This video was made by a Best Buy clerk on his own time and doesn't even mention Best Buy, but they still tried to can him for it. They took it back later, but the employee, Brian Maupin, isn't sure he'll return: "I’m not sure if it would be comfortable returning to Best Buy considering the circumstances," he said.
Apparently, the iPhone 4G is the (not necessarily) latest and greatest of the so-called smartphones. My phone--an LG Cyon model LV 3700--seems to be a stupid one even though it remembers all my phone numbers, takes pictures, can give me complete info on the Seoul subway system and even knows Korean as well as English. Also, it doesn't care which hand I hold it with.
That last seems to be a problem with the iPhone 4, so much so that Apple CEO Steve Jobs had to hold a press conference to pretty much deny design problems with the phone, while giving away a $29 case to purchasers to fix the non-existent problem. Even though it's not a problem, all other smartphones have the same problem, he said:
He showed off demonstrations of the BlackBerry Bold, the HTC Droid Eris, and the Samsung Omnia II that exhibited the same problem that's been reported on the iPhone—when you hold them a certain way, their signal bars begin to drop. "Phones aren't perfect," he said, and the problem reported with the iPhone is a "challenge for the entire industry.
Well, Korean electronics giant Samsung and other smartphone makers beg to differ. Their field tests did not find the same kind of problems the iPhone4 has:
“The antenna is located at the bottom of the Omnia 2 phone, while iPhone’s antenna is on the lower left side of the device. Our design keeps the distance between a hand and an antenna,” Shin Young-joon, a Samsung spokesperson, told The Korea Herald. [...]
He also questioned the reliability of the reception test made by Apple, saying its results may differ depending on the circumstance.
Samsung, however, fell short of releasing a statement on Apple’s latest claims unlike Nokia, Research In Motion, and Motorola. This is possibly because Apple is one of the biggest customers for Samsung, the world’s No. 1 memory chip maker. The popular iPhone 4 uses Samsung’s DRAM and NAND flash memory chips, and an application processor manufactured by the Korean chip vendor.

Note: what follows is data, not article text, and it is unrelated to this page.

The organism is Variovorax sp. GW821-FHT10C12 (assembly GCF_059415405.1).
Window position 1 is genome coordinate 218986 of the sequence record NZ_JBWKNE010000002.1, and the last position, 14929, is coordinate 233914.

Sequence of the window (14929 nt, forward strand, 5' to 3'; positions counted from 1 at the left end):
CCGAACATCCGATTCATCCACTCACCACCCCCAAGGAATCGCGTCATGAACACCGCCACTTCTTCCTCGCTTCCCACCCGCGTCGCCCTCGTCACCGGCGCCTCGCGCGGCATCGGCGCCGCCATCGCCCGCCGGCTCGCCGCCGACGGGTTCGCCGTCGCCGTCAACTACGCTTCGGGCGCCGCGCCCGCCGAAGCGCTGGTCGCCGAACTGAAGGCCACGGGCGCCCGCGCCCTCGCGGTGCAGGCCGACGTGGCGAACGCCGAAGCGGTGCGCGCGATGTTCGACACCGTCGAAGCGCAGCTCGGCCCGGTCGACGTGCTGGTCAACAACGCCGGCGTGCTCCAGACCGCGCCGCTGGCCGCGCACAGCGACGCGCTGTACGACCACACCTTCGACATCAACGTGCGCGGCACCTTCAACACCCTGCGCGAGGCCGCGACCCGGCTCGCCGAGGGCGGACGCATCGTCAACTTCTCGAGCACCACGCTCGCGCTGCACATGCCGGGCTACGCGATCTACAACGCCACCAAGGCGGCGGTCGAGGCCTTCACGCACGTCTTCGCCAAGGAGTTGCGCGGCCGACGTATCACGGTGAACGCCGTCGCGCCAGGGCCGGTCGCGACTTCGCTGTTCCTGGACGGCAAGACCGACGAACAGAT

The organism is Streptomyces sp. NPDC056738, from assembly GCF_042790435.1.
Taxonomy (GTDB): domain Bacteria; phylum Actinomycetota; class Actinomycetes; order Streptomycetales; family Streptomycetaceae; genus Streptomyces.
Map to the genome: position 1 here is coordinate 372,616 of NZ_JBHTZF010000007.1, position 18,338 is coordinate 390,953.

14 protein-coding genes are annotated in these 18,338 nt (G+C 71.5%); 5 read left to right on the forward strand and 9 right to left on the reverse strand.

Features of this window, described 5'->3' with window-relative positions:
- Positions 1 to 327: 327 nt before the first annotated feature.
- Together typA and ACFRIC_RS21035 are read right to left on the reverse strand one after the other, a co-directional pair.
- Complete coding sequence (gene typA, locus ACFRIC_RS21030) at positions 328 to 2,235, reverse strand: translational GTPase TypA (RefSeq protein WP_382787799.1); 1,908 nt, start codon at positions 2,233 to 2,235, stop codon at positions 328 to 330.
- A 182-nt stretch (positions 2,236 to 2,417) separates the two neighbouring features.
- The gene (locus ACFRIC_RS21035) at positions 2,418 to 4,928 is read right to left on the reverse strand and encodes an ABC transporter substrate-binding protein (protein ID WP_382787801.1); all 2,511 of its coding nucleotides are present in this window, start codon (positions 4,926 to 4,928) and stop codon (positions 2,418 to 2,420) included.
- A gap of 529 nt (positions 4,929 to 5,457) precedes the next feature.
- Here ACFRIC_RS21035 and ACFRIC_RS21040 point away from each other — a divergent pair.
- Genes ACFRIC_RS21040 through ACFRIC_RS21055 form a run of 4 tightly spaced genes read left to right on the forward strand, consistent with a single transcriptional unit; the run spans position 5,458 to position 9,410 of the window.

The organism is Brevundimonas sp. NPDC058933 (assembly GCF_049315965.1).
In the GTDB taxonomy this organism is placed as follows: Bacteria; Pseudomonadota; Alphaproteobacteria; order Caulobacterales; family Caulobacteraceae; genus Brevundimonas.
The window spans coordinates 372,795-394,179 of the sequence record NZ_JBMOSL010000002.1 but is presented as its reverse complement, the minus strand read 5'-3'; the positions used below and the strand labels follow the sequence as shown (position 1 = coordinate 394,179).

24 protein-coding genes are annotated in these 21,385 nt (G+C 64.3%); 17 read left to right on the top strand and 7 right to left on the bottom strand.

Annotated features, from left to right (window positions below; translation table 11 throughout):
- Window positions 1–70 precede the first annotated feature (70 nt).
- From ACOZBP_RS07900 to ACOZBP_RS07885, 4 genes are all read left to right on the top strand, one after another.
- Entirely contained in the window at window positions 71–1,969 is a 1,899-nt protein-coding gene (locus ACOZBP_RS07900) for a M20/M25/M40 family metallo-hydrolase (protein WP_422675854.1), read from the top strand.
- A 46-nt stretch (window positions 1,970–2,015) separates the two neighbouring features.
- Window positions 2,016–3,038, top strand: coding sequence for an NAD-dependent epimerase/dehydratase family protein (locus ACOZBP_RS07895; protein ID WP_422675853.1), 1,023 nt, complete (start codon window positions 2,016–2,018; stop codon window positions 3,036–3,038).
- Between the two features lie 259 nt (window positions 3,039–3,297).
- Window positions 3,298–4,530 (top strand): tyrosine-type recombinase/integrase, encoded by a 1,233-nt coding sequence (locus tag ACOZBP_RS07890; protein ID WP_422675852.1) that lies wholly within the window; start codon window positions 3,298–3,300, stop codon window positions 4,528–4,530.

Another Korean company, KT (Korea Telecom), has reason to be miffed at Apple, since Korea was not included in the list of 17 countries to be included in the international rollout of the phone at the end of July. KT is the Apple vendor here. According to JoongAng Daily:
While Jobs told reporters that the reason for the hiccup in Korea was “a delay in receiving government approval,” the Korea Communications Commissions said that KT hasn’t yet filed for a certificate guaranteeing that the device fits domestic technological conditions. Such a certificate is a must for all new communications devices coming to Korea.
“We have completed our internal test on the iPhone 4,” a KT official said, but that Apple wanted more time for the launch.
The delay is apparently good news for Samsung, which last month launched the Galaxy S, its latest Android-based smartphone.
Galaxy S has been selling well: 350,000 units in the three weeks since its release. Apple’s iPhone 3GS sold 800,000 units in about seven months after its release in November.
Back to the iPhone press confererence. Jobs made one of the most bizarre jabs at Korea ever--and I'm surprised this hasn't been picked up here, where people will sometimes take offense at even the most innocuous things:
I guess it’s just human nature, when you see someone get successful you just want to tear it down. I see it happening with Google. Google is a great company. Look at everything they’ve created. Would you prefer we’re Korean companies? Do you not like the fact that we’re an American company leading the world right here?
Yes, Steve, I think that's great. But I'm not sure how that has anything to do with the issue at hand. And considering that this phone gets some of its key components from Korea, I'm even less sure.